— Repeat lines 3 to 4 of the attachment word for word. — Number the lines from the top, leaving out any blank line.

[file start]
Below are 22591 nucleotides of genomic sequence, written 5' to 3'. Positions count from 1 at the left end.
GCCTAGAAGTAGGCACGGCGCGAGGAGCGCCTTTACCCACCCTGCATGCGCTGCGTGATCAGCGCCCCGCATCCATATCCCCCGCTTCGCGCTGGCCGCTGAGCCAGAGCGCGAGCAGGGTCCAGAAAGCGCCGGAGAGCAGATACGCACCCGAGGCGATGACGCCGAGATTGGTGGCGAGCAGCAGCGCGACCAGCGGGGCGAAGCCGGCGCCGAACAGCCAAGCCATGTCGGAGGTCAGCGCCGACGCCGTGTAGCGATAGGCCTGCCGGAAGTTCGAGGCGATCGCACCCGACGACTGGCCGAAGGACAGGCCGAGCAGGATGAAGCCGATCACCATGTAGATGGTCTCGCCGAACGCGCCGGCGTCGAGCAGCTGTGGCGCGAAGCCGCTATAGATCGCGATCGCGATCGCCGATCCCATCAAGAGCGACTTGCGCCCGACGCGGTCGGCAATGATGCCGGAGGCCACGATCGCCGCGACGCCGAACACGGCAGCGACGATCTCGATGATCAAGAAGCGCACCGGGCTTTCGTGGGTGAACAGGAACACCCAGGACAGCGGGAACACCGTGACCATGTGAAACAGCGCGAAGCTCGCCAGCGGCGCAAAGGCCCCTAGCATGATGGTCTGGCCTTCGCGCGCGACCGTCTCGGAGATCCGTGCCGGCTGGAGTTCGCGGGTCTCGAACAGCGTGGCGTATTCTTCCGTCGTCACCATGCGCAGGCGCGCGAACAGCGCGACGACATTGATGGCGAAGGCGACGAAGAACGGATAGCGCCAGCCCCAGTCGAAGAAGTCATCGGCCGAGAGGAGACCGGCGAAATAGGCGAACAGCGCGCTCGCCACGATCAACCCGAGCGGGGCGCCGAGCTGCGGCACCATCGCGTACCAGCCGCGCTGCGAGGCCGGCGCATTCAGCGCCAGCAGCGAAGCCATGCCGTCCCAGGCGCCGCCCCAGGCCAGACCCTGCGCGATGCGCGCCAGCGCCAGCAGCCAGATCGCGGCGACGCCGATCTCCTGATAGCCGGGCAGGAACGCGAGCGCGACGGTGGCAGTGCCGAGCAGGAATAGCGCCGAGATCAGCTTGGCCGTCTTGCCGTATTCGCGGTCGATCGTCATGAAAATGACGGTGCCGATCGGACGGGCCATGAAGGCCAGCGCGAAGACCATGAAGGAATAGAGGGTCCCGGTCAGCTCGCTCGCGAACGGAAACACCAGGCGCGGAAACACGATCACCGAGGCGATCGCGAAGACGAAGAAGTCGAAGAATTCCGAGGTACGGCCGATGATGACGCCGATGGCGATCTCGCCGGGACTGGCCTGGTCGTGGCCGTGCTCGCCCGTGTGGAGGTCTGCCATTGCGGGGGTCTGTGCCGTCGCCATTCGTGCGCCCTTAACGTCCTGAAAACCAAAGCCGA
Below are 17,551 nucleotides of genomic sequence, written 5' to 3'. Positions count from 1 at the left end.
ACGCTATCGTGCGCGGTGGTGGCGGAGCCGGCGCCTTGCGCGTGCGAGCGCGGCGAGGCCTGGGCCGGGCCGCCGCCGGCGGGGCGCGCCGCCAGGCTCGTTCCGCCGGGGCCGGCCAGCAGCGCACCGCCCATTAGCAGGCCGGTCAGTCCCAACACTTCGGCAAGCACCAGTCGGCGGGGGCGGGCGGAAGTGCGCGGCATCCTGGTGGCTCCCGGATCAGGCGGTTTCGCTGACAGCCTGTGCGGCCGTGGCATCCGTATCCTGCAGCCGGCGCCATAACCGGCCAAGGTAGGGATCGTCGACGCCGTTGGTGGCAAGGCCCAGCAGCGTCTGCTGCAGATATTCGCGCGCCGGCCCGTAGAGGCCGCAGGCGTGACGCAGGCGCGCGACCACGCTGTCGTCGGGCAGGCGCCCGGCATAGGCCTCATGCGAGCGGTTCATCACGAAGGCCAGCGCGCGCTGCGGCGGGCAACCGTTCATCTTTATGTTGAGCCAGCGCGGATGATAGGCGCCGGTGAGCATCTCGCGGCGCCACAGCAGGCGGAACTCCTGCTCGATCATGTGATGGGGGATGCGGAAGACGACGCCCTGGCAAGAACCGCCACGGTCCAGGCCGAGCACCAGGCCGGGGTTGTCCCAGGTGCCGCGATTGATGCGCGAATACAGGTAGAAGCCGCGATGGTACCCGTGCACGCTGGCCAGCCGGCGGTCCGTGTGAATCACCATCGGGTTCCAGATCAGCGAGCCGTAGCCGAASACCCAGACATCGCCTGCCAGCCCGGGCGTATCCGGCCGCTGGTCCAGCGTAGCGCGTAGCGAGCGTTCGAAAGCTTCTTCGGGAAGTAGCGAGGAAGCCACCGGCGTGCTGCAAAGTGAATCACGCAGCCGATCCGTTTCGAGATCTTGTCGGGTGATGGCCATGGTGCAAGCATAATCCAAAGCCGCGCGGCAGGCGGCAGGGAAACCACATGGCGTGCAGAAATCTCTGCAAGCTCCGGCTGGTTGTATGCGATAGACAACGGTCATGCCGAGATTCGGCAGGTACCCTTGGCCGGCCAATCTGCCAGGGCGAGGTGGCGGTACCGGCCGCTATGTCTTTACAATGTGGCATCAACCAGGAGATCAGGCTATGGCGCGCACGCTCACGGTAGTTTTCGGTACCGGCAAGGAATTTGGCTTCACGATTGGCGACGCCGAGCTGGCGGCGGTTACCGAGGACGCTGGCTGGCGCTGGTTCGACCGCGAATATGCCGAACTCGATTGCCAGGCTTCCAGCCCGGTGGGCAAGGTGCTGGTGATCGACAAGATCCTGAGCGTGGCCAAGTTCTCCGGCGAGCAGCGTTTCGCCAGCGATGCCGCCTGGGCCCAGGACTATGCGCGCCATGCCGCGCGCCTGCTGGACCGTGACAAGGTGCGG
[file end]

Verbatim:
Below are 17,551 nucleotides of genomic sequence, written 5' to 3'. Positions count from 1 at the left end.
ACGCTATCGTGCGCGGTGGTGGCGGAGCCGGCGCCTTGCGCGTGCGAGCGCGGCGAGGCCTGGGCCGGGCCGCCGCCGGCGGGGCGCGCCGCCAGGCTCGTTCCGCCGGGGCCGGCCAGCAGCGCACCGCCCATTAGCAGGCCGGTCAGTCCCAACACTTCGGCAAGCACCAGTCGGCGGGGGCGGGCGGAAGTGCGCGGCATCCTGGTGGCTCCCGGATCAGGCGGTTTCGCTGACAGCCTGTGCGGCCGTGGCATCCGTATCCTGCAGCCGGCGCCATAACCGGCCAAGGTAGGGATCGTCGACGCCGTTGGTGGCAAGGCCCAGCAGCGTCTGCTGCAGATATTCGCGCGCCGGCCCGTAGAGGCCGCAGGCGTGACGCAGGCGCGCGACCACGCTGTCGTCGGGCAGGCGCCCGGCATAGGCCTCATGCGAGCGGTTCATCACGAAGGCCAGCGCGCGCTGCGGCGGGCAACCGTTCATCTTTATGTTGAGCCAGCGCGGATGATAGGCGCCGGTGAGCATCTCGCGGCGCCACAGCAGGCGGAACTCCTGCTCGATCATGTGATGGGGGATGCGGAAGACGACGCCCTGGCAAGAACCGCCACGGTCCAGGCCGAGCACCAGGCCGGGGTTGTCCCAGGTGCCGCGATTGATGCGCGAATACAGGTAGAAGCCGCGATGGTACCCGTGCACGCTGGCCAGCCGGCGGTCCGTGTGAATCACCATCGGGTTCCAGATCAGCGAGCCGTAGCCGAASACCCAGACATCGCCTGCCAGCCCGGGCGTATCCGGCCGCTGGTCCAGCGTAGCGCGTAGCGAGCGTTCGAAAGCTTCTTCGGGAAGTAGCGAGGAAGCCACCGGCGTGCTGCAAAGTGAATCACGCAGCCGATCCGTTTCGAGATCTTGTCGGGTGATGGCCATGGTGCAAGCATAATCCAAAGCCGCGCGGCAGGCGGCAGGGAAACCACATGGCGTGCAGAAATCTCTGCAAGCTCCGGCTGGTTGTATGCGATAGACAACGGTCATGCCGAGATTCGGCAGGTACCCTTGGCCGGCCAATCTGCCAGGGCGAGGTGGCGGTACCGGCCGCTATGTCTTTACAATGTGGCATCAACCAGGAGATCAGGCTATGGCGCGCACGCTCACGGTAGTTTTCGGTACCGGCAAGGAATTTGGCTTCACGATTGGCGACGCCGAGCTGGCGGCGGTTACCGAGGACGCTGGCTGGCGCTGGTTCGACCGCGAATATGCCGAACTCGATTGCCAGGCTTCCAGCCCGGTGGGCAAGGTGCTGGTGATCGACAAGATCCTGAGCGTGGCCAAGTTCTCCGGCGAGCAGCGTTTCGCCAGCGATGCCGCCTGGGCCCAGGACTATGCGCGCCATGCCGCGCGCCTGCTGGACCGTGACAAGGTGCGG